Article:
What are you reading? “The Entrepreneur Mind: 100 Essential Beliefs, Characteristics, and Habits of Elite Entrepreneurs” by Kevin Johnson.
Where can we find you? My husband and I spend a lot of time over at The Block restaurant. We call it our Cheers — we just go in and sit at the bar. I guess I’m Norm, and he’s Cliff. Sushi Station is another place we like to go and hang out, and Olive & Oak is great.
August 10, 2017
ROCK HILL, MO – Our Mortgage team officially has their own footprint! After years of getting members in the perfect mortgage for their perfect home from within the walls of the credit union, we are pleased to announce the expansion of our mortgage department into a brand new division, West Community Mortgage!
“We have always taken great pride in our ability to help our members with their mortgage needs with a wide variety of mortgage services,” said Denny McGrane, the Director of Mortgage Services. Denny was just named as one of the “Best in Banking” by St Louis Small Business Monthly. “Being able to expand from our success with the Credit Union and starting West Community Mortgage has been very exciting for all of us involved.”
This exciting development will give the mortgage team a brick-and-mortar space completely devoted to getting members into their dream homes. The office is located in Rock Hill off of Manchester and McKnight and will operate as a stand alone mortgage space for buying or refinancing home loans.
The credit union’s CEO, Jason Peach, has been working towards this passion project for awhile: “While West Community Credit Union has been one of the top credit union mortgage lenders in St. Louis for decades, we’ve known that we could be positioned to help even more people in our community.” He continued, “The key to leveraging that opportunity is building awareness, which we will gain through the West Community Mortgage name and opening of a dedicated mortgage office.”
With the mortgage division, not only can you visit any credit union branch for your mortgage needs, you can also apply online or stop by West Community Mortgage and meet with the mortgage team.
“Our goal is to continue to provide our member’s with the great service we have become known for and giving borrowers, and Real Estate professionals an office that is completely dedicated to all of their mortgage financing needs,” remarked Denny.
Whether you’re a first time buyer, buying your next home, or simply need to refinance, our West Community Mortgage team is ready to put you on the smartest path to home ownership. Schedule your no-obligation mortgage consultation today!
9534 Manchester Road
|Monday – Friday 10 a.m. -3 p.m. or by appointment.
By: Matt Sorrell
June 1, 2017
The readers have spoken. Chef of the Year Katie Collier’s restaurant, Katie’s Pizza & Pasta Osteria, is one of the hottest spots in town. She and her husband/business partner, Ted Collier, are poised to open a second location in Town & Country this summer and their meal kit company, Vero Pizza & Pasta, debuts this month. Here, Collier shared her unconventional childhood, love for Italian and plans for the future.
Why focus on Italian food?
“When I was 18, my mom worked as a professor at Washington University in the fine arts department. They put her in charge of the study abroad program in Florence, Italy, so she moved there. I dropped out of high school when I was 14 years old. At 18, all of my friends were going to college and doing other things. I was working at Zoe’s Pan-Asian Cafe, so I saved up all of my money for a plane ticket to Florence and I flew there to live with my mom. I went every spring. Obviously, food is the epicenter of Italian culture – I became super passionate about Italian culture and cuisine.”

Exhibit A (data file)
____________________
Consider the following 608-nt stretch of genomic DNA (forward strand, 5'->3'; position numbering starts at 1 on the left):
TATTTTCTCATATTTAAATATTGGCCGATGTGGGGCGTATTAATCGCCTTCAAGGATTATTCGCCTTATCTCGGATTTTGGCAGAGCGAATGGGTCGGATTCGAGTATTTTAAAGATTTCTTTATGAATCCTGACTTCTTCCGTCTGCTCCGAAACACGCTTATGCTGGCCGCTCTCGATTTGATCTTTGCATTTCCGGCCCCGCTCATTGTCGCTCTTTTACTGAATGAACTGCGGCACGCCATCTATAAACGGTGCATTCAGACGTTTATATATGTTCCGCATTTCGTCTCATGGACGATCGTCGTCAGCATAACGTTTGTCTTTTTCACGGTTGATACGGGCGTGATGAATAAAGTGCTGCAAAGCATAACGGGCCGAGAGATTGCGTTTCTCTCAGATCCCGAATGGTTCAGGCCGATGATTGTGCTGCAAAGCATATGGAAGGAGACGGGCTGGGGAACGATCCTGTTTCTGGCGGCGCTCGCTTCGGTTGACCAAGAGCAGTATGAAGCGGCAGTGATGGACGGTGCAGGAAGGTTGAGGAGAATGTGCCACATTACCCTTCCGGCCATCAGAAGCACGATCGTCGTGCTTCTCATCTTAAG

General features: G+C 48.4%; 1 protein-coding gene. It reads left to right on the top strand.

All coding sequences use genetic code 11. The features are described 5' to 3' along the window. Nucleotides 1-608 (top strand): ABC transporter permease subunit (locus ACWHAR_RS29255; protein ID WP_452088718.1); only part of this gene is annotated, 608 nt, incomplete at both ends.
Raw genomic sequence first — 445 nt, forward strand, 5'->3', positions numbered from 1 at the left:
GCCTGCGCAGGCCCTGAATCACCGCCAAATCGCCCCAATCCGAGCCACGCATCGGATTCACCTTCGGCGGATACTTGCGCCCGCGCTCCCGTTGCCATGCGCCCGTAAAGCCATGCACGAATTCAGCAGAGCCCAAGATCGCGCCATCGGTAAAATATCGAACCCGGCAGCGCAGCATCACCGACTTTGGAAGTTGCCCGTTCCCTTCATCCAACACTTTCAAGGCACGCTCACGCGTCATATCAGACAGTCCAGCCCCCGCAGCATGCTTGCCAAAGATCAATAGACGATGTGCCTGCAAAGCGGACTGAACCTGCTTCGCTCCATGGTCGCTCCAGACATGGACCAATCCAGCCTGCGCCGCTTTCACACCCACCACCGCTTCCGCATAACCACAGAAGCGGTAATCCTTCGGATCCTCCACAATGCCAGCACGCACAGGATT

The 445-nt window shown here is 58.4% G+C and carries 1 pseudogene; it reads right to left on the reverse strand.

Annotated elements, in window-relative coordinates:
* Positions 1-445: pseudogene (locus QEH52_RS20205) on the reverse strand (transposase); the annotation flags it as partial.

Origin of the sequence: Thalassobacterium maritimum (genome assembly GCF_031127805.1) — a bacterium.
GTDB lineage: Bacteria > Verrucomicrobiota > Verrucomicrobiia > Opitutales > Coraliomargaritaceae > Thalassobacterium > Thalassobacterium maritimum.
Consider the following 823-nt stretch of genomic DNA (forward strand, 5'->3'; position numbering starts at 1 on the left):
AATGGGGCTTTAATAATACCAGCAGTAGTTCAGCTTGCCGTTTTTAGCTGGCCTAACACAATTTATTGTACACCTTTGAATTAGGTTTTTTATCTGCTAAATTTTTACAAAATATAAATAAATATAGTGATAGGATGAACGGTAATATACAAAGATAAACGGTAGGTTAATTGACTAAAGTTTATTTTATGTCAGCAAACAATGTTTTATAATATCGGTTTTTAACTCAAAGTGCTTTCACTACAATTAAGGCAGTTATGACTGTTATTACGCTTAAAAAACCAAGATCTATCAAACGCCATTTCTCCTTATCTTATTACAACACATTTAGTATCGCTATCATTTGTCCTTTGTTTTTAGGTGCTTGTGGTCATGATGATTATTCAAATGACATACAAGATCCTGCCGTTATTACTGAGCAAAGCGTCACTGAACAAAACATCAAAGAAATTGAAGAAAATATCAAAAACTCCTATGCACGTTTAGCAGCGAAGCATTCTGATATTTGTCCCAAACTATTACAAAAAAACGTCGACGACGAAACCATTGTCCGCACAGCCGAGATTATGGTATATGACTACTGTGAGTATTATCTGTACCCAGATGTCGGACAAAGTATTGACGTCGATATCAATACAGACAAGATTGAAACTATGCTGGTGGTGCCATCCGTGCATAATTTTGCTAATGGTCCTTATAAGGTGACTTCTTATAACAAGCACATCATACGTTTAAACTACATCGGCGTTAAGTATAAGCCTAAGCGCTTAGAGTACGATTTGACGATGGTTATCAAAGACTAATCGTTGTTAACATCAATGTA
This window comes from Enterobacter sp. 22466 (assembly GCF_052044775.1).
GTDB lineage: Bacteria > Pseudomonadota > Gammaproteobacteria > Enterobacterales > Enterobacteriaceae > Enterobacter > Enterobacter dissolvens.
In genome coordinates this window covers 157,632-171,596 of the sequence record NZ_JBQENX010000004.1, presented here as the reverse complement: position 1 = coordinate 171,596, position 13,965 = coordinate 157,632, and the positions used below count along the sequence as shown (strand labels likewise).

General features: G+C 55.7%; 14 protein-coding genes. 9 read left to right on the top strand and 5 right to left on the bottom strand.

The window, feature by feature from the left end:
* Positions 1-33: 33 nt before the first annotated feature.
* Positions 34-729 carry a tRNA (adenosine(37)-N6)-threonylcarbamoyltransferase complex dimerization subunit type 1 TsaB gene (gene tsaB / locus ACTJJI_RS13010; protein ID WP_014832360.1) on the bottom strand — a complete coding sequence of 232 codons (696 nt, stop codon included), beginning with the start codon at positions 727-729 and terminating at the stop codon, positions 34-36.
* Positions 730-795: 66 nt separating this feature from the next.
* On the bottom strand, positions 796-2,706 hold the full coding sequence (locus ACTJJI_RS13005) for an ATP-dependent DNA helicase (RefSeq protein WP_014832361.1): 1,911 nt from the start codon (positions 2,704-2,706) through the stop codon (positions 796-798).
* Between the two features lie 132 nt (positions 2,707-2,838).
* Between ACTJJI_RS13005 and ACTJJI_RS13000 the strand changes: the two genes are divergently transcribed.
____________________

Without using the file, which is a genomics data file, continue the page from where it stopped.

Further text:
What did your folks think about you dropping out?
“My parents are both eccentrics, and we were kind of raised wild, so no one noticed!”
Where do you like to travel?
“We use travel to discover and explore. We go places and try to get with nature and chill out and calm the brain. Usually I come back with great ideas and inspirations from that silence. Ted is an amazing fisherman, so we go to places that are fishing destinations and we fly-fish for hours and hours and days and days. That’s where I came up with Vero Pasto – walking down a river. We also love to go to cities and eat. We go to California a lot and travel the coast and eat at great restaurants like Osteria Mozza, Juniper & Ivy, République and In-N-Out Burger.
What’s your guilty pleasure food?
“Chinese food, and I’m into Vietnamese food, too. I have to have it at least once a week.”
What are your favorite local restaurants?
“We just went to Reeds American Table for the first time and loved it. We also love Olive & Oak. It’s close to the restaurant, so we can go by and get an early dinner. We go to Mai Lee often. Ted’s obsessed with barbecue, and we’re friends with Mike Emerson, so we like Pappy’s. We also like Sugarfire Smoke House.”
If you weren’t a chef, what would you do?
“When I was growing up, my dad worked in North St. Louis, buying fireplace mantles and doors and terra cotta from abandoned buildings. We opened a ‘junk store’ together, next to the original Katie’s Pizza before it opened. No name or phone number, just a big open room filled with architectural antiques and furniture. We’d travel to auctions and find stuff. I was pretty good at that. Whatever it would be, it would have to be something creative.”
What do you want to do next?
“We really love the brick-and-mortar concept we have. People often ask if we get bored doing the same thing, but if you really focus on Italian food, it can go in so many great directions. … Our goal – it’s delusional and crazy – but we’d like to have Katie’s Pizza & Pastas and Veros all over the country.”
How do you define success?
“Definitely not monetarily. Growing up, my family wasn’t wealthy. There were many times when no one had a car and we all slept on the floor. I can live with very little. Now that I have enough, I’m totally satisfied in that realm. I definitely feel successful right now because I get to work with my family and my husband every day and we’re good at what we do. My definition of success is when you can innovate something and change it and make it better.”
Photo by Ashley Gieseking